I'm re-reading a favorite book of mine, Endangered Minds: why children don't think and what we wan do about it by Jane Healy. I pulled it out because I was avoiding reading the new biography of Jane Adams. I had suggested it to my bookgroup friend, Ann, because the book received fabulous reviews and Jane Adams is a person I'm interested in. But, I guess I'm the only person who doesn't like this biography. I'm finding I just can't slog my way through it. (Sorry, Ann! I owe you an email.) But anyway, back to a book I do like. I've blogged about Jane Healy before, but I'll say it again...parents should really read her books, especially this one. It's the kind of book where I will come across interesting bits of information and read them aloud to whoever's in the room, or just mark them in the book. The information about the brain and how it developes, especially in regard to higher level language skills, is both fascinating and convicting. I find I immediately pay more attention to how I talk with my children whenever I pick this book up.
Here are some interesting excerpts (don't worry, I won't write all the ones I underlined):
"Before brain regions are myelinated, they do not operate efficiently. For this reason, trying to "make" children master academic skills for which they do not have the requisite maturation may result in mixed-up patterns of learning. As we have seen, the essence of functional plasticity is that any kind of learning -- reading, math, spelling, handwriting, etc. -- may be accomplished by any of several systems. Naturally, we want children to plug each piece of learning into the best system for that particular job. If the right one isn't yet available or working smoothly, however, forcing may create a functional organization in which less adaptive, "lower" systems are forced to do the work." (p. 67)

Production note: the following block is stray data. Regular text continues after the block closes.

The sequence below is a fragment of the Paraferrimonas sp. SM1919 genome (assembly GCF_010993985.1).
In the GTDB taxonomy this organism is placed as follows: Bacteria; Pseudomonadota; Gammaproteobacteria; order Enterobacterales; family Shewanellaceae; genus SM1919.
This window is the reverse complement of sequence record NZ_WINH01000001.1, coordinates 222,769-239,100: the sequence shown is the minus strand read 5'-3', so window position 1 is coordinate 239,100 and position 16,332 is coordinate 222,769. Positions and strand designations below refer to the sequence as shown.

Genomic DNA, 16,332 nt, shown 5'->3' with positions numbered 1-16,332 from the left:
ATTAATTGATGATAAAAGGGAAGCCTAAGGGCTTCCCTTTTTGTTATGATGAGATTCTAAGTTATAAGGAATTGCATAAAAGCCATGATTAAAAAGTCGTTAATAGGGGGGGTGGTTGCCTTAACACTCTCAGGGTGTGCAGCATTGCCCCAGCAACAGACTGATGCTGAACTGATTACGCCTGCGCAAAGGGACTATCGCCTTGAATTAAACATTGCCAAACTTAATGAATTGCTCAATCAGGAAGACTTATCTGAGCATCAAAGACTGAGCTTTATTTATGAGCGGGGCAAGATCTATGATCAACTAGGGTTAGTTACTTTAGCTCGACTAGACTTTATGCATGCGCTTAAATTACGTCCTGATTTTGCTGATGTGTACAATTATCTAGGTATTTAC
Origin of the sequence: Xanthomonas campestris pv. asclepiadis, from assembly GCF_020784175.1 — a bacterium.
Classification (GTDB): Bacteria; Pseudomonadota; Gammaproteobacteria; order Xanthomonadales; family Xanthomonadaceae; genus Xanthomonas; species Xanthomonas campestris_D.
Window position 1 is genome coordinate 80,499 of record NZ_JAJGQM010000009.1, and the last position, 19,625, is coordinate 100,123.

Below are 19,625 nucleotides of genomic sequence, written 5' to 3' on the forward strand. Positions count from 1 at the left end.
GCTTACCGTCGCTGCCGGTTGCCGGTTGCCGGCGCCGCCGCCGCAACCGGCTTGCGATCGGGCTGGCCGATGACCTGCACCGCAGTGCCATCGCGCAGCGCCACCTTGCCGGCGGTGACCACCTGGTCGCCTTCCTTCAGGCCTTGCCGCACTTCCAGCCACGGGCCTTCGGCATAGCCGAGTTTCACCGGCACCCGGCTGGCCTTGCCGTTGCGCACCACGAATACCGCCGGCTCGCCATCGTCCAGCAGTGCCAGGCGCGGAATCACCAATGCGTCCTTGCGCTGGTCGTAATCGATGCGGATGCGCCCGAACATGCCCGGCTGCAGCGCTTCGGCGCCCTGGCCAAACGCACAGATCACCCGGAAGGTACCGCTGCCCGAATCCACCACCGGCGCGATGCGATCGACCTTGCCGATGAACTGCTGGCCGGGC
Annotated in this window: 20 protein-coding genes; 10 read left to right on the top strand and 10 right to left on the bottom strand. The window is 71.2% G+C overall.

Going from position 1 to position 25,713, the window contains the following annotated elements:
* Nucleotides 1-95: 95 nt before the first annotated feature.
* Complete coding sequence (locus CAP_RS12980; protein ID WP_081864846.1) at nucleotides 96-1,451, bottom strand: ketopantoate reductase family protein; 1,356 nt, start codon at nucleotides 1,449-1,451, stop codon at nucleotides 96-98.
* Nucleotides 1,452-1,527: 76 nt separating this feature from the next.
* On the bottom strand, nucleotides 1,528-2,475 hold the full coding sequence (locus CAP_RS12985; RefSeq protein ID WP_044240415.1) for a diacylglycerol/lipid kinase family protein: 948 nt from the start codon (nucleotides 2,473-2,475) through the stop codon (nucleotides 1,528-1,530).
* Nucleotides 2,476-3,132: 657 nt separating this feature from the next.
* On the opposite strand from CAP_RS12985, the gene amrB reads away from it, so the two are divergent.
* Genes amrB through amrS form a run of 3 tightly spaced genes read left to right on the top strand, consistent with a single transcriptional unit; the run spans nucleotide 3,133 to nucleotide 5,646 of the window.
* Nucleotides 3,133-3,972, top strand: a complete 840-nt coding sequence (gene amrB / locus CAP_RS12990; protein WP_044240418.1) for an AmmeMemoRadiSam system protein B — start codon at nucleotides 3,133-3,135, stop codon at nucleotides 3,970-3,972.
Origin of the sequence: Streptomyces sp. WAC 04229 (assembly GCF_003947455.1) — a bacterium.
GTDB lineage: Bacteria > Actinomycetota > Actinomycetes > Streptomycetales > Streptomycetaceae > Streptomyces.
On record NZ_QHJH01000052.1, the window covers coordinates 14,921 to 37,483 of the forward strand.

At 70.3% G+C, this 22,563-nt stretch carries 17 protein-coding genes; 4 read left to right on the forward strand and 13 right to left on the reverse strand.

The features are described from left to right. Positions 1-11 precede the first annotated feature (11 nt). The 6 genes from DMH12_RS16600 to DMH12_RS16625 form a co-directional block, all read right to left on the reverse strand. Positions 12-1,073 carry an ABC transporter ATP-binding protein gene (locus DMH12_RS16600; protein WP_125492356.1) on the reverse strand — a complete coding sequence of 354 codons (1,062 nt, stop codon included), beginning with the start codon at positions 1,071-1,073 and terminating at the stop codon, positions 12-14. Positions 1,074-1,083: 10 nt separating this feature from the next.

This is the background information for this idea:
"I often wonder how many children decide they are "dumb" about certain subjects, when the truth is that someone simply laid on the learning too soon in a form other than the one they needed to receive it in at the time. Thus, they were cheated of the chance to learn it in an appropriately challenging and satisfying way." (p. 69)
Of course, since I tend to delay formal academics with my children, I like any type of research that supports my theories.
And remember my post about crazy questions? This statement makes me feel a bit better:
"Children with insufficient language skills have difficulty requesting information or analyzing problems because they can't formulate appropriate questions." (p. 96)
These last two excerpts I find encouraging. Sometimes it is difficult to go against the tide and not have one's children scheduled every minute of the day, but instead involve them in the day to day activities of them home. When becoming involved in the disfunctional game of parenting one-upsmanship (which I try to avoid), admitting your children are not involved in three sports, private music instruction for two instruments, plus a couple of dance classes can be akin to admitting your children are allowed to eat wallpaper paste. While I don't often suffer from parental insecurity, it is nice to know I have some good brain research behind my decisions.
"Children with plenty of time to "waste" can be encouraged to seek out activities that are appropriate for an individual brain's stage of development. Youngsters who are hurried from one activity to another may get lots of sensory input but be shortchanged on the time-consuming process of forming association networks to understand and organize experience meaningfully." (p.74)
"Many children today spend a great deal of time in situations where competent adults are not available or involved in providing suitable scaffolding for inner speech and other problem-solving skills. These abilities are best learned in natural contexts, with real problems that have meaning to both adult and child -- such as helping in the kitchen, the workshop, the garden, the store, or other forms of mutual activity. Watching television does not suffice, since it is not an interactive experience and tends to suppress any tendency to talk through problems or ask questions about why things are happening. It also tends to focus on "magical" solutions and visual effects that defy true logic." (p.187)